1. This revision petition arises out of S. C. S. no. 252 of 1948-49 before the District Judge, Civil Station, Bangalore. The petitioner-plaintiff filed a suit for the recovery of Rs. 150 being the rent due for the month of January 1949 on the foot of a written agreement which was filed into Court. The defendant raised a plea that the suit-claim was not enforceable as the written lease was not registered. He also pleaded discharge of the suit claim. When the case came up for evidence the plaintiff sought to amend the plaint by adding a plea that the suit must be deemed to have been based on an oral agreement accompanied by delivery of possession. The amendment was also refused on the ground that the suit for rent cannot be converted into one for use and occupation. The trial Court applying Section 107, T. P. Act, held that the claim on the foot of an unregistered deed is not sustainable. This revision petition is preferred against that order.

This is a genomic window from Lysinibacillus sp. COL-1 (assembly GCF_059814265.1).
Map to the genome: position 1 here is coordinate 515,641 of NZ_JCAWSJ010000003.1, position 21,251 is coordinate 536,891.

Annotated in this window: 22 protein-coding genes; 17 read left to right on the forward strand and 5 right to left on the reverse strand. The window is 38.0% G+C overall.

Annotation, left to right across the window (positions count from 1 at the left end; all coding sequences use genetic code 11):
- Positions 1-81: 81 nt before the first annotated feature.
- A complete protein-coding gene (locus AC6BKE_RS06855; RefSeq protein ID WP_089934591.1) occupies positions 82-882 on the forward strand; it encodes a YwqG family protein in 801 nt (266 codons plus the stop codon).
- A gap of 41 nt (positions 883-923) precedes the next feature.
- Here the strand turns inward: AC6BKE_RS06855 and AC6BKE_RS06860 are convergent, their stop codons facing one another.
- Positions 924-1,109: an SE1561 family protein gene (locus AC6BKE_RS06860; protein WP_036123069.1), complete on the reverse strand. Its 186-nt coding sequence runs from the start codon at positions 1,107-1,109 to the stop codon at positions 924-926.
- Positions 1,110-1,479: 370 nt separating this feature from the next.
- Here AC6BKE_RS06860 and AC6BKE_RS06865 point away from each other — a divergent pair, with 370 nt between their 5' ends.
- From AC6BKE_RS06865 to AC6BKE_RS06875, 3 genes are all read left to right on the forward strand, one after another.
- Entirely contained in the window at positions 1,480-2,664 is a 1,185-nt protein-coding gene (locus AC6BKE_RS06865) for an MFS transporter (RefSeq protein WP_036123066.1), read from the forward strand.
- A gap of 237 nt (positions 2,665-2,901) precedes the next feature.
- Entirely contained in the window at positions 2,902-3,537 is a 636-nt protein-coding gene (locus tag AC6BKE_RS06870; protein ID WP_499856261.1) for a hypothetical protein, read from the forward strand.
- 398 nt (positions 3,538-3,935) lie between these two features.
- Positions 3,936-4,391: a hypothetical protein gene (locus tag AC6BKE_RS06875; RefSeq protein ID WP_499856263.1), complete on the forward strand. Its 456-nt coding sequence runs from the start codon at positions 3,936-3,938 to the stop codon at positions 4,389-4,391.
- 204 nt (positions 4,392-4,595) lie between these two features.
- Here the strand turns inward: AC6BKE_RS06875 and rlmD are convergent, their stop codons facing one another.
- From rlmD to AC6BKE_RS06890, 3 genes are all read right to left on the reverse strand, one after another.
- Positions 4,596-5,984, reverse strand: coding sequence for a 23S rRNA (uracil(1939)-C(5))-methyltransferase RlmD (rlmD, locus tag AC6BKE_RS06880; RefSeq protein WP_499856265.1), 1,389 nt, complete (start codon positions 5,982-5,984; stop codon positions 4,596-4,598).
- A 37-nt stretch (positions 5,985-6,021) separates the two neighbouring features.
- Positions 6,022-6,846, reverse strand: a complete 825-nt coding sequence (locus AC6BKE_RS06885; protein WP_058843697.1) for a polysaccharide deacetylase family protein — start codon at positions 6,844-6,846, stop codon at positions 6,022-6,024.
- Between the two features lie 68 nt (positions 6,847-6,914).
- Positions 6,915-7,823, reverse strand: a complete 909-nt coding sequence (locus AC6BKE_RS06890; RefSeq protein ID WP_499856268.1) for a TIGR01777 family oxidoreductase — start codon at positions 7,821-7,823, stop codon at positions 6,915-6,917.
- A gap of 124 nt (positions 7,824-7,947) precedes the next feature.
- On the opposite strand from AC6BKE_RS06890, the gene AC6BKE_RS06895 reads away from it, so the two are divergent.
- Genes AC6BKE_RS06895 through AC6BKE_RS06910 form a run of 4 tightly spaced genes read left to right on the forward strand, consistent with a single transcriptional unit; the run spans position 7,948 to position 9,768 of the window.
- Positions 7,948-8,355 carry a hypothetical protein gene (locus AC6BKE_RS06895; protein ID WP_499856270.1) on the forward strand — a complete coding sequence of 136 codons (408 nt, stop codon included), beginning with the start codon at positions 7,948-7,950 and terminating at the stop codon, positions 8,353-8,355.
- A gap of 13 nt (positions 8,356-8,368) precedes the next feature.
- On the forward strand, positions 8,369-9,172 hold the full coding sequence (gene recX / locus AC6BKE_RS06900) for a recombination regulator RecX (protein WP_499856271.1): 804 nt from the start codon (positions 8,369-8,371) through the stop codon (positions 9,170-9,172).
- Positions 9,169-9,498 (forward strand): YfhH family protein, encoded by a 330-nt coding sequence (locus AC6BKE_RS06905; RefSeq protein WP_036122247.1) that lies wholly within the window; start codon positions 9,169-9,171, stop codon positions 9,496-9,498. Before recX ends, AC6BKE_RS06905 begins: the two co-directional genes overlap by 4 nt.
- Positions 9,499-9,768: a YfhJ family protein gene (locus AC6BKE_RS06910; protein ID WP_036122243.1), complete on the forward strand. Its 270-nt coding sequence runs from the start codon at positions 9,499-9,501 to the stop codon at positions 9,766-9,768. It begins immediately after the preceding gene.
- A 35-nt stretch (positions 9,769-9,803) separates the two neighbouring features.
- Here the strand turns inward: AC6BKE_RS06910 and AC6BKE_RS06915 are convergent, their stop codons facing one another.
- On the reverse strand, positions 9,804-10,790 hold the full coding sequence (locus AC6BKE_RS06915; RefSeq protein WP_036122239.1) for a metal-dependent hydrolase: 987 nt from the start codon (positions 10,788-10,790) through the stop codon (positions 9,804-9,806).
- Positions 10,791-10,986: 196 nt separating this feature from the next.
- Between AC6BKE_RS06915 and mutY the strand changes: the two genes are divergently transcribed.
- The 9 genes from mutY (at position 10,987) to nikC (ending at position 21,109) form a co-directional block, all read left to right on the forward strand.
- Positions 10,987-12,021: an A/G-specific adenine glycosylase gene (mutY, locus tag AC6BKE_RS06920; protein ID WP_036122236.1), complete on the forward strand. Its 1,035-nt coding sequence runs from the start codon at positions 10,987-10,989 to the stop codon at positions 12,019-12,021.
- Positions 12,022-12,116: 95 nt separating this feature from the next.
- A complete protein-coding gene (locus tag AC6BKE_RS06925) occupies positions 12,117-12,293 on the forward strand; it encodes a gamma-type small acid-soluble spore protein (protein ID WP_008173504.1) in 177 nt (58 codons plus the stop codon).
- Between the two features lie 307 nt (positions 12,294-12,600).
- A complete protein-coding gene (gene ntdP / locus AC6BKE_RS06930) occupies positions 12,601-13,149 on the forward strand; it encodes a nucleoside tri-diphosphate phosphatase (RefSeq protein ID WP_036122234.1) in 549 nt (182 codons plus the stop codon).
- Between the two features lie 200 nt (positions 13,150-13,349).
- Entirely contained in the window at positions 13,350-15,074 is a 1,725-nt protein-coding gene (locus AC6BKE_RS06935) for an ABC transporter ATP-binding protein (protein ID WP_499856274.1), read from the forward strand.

2. The learned trial Judge has misdirected himself in applying Section 107, T. P. Act, in the circumstances of the case. The suit agreement runs thus:
'I the undersigned agree to occupy your bungalow ...... from 1-8-1948 for eleven months at a monthly rent of rupees one hundred and fifty (Rs. 150).
I agree to pay the same rent always in advance on or about the 1st day of every month.'
The lease is for 11 months. Section 107, T. P. Act, is applicable only to leases of immovable property from year to year or for any term exceeding one year. The present lease being neither, Section 107 cannot be invoked. The chapter on lease of immovable property codified in the Transfer of Property Act is based on the rules of English law and is not in consonance with the existing practice in India. It is found in practice in India that the agreement of leases is almost invariably executed by the party who takes the property for use and occupation. The deed is either termed as rent-deed, rent-chit, kirayanama, kabuliat or karar. The lease in this case, reading as it does, amounts to no better than a karar or agreement undertaking to pay Rs. 150 for use and occupation of the house. Section 105, T. P. Act, provides that a lease of immovable property is a transfer of a right to enjoy such property for consideration to be paid to the transferor by the transferee who accepts the transfer on such terms. There is in transfer of immovable property in this case nor is the transferor a party to the document.